A snackable summary of interesting things that have happened in and around our industry over the last month or so.
Which do you think had more news coverage last year: The launch of the PlayStation 5 or the humanitarian crises happening globally? Chances are, you consumed more news about the PS5. CARE, an international humanitarian agency, found that the PS5 launch received 26 times more news coverage than 10 humanitarian crises combined in 2020. Is it too much to say the media is failing countries in crisis by focusing on sensationalised and clickbait content?
The fallout of the US Capitol riots and Donald Trump’s ban from Twitter has been felt here at home – Twitter has also suspended the accounts of many New Zealand-based right-wing Twitter users, including Damien De Ment’s (prominent NZ-based Trump supporter) and Vinny Eastwood’s (conspiracy theorist affiliated with the Advance New Zealand Party). But does this go against the right to freedom of speech? Thomas Beagle, chairperson for the NZ Council for Civil Liberties, says it’s complicated both legally and politically. He said, “While it’s tempting to say Twitter and Facebook are private businesses and can do whatever they like, we need to recognise that their near monopoly status as the places where political issues are discussed also gives them some responsibilities to freedom of expression.”
This question about freedom of speech was also brought up after Parler, a social media site favoured by right-wing extremists, was taken off the Amazon Web Service, and Apple and Google’s app stores after the Capitol riots. While we think it was the right decision to take Parler off the app stores, it’s becoming increasingly clear (and worrying) that these big tech corporations are starting to have the ultimate control over who says what, and where.
As if there wasn’t already enough controversy in the US lately, Vogue magazine has come under fire for its February issue cover of Vice-President Kamala Harris, due to the cover photo’s “lack of care and attention to the power and significance of Harris’ rise.” Even in the digital age we’re living in now, Vogue’s print version of the magazine has maintained its influence and readership. Critics of the cover (which include some members of the One Plus One team) have called it a disappointment and say it doesn’t reflect the same kind of authority she captured during the Presidential campaign.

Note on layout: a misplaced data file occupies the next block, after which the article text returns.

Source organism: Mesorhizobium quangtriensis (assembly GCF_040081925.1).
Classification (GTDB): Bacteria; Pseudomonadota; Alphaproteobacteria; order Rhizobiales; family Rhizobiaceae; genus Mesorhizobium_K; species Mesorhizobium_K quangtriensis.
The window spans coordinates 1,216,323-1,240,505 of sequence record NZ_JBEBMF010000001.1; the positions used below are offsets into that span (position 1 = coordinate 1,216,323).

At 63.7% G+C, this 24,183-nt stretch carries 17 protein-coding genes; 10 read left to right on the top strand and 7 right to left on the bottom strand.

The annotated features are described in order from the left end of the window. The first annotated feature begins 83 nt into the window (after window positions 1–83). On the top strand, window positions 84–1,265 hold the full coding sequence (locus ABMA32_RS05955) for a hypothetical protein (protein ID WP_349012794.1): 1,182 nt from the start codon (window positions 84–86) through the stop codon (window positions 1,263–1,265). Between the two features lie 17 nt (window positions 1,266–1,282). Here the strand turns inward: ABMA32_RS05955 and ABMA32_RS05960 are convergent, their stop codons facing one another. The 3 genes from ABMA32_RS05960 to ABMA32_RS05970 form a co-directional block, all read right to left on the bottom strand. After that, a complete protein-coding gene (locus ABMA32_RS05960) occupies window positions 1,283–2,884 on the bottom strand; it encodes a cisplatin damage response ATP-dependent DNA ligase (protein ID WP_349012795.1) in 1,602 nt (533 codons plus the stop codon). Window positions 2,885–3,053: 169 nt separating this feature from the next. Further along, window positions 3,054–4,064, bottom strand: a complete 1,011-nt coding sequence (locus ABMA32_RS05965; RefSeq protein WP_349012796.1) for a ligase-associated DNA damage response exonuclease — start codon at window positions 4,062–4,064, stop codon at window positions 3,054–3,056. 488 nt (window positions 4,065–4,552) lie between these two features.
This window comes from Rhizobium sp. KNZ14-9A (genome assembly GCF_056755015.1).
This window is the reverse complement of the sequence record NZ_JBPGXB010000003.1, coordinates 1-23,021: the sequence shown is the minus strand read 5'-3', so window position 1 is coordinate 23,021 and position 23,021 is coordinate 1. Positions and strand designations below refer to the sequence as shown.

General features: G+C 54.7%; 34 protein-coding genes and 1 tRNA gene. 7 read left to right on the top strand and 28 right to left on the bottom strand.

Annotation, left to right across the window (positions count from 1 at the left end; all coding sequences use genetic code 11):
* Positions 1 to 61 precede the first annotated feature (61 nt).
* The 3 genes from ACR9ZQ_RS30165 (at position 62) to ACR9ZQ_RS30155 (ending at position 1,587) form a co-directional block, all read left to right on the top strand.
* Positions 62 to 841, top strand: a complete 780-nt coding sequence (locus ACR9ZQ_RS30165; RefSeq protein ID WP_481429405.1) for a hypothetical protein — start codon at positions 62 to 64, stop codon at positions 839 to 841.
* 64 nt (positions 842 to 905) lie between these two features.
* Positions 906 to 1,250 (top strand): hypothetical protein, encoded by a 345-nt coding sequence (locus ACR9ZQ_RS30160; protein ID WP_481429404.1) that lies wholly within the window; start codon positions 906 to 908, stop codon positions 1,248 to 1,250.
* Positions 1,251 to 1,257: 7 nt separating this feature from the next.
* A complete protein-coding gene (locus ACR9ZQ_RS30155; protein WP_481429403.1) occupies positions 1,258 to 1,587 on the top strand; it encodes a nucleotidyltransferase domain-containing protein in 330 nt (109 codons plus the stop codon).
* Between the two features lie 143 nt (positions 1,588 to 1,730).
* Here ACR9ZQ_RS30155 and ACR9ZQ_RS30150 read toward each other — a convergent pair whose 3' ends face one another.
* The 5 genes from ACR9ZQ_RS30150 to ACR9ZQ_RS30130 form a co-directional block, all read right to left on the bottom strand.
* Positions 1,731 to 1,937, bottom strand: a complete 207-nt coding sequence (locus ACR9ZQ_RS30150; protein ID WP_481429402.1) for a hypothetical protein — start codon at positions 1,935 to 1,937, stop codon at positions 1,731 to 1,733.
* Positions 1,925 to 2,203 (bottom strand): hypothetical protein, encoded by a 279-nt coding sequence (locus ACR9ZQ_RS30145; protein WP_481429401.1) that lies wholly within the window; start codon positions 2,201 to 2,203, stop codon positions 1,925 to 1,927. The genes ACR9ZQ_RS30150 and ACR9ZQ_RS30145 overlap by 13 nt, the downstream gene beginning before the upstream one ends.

Good news for SMEs – the opportunity to advertise on big news sites is now within reach. Stuff has launched Stuff Ads, an advertising platform designed to break the barriers small and medium businesses typically face when considering advertising, such as the need for a big budget. As a SME ourselves, we think it’s a great chance for local Kiwi businesses to get out there and promote their services.
Speaking about ads, job advertising website Seek has reported that there was a 19% growth in jobs at the end of last year, and the amount of job postings is nearly back to the pre-Covid-19 level. This bounce-back is thanks to us Kiwis banding together to contain the virus so that we could hopefully resume a more ‘normal’ life and save what jobs we could.
Here at One Plus One, we’ve loved the new Netflix documentary series ‘Pretend it’s a City’ featuring Fran Lebowitz. For those who haven’t seen it, this Martin Scorsese produced biopic is a simple series of episodes featuring Lebowitz, a public intellectual and (part time) author. She waxes lyrically about issues she finds fascinating, which is mainly anything and everything to do with life in New York. For more of her musings, and a brilliant example of how to write simply and succinctly, check out this short piece in the New Yorker.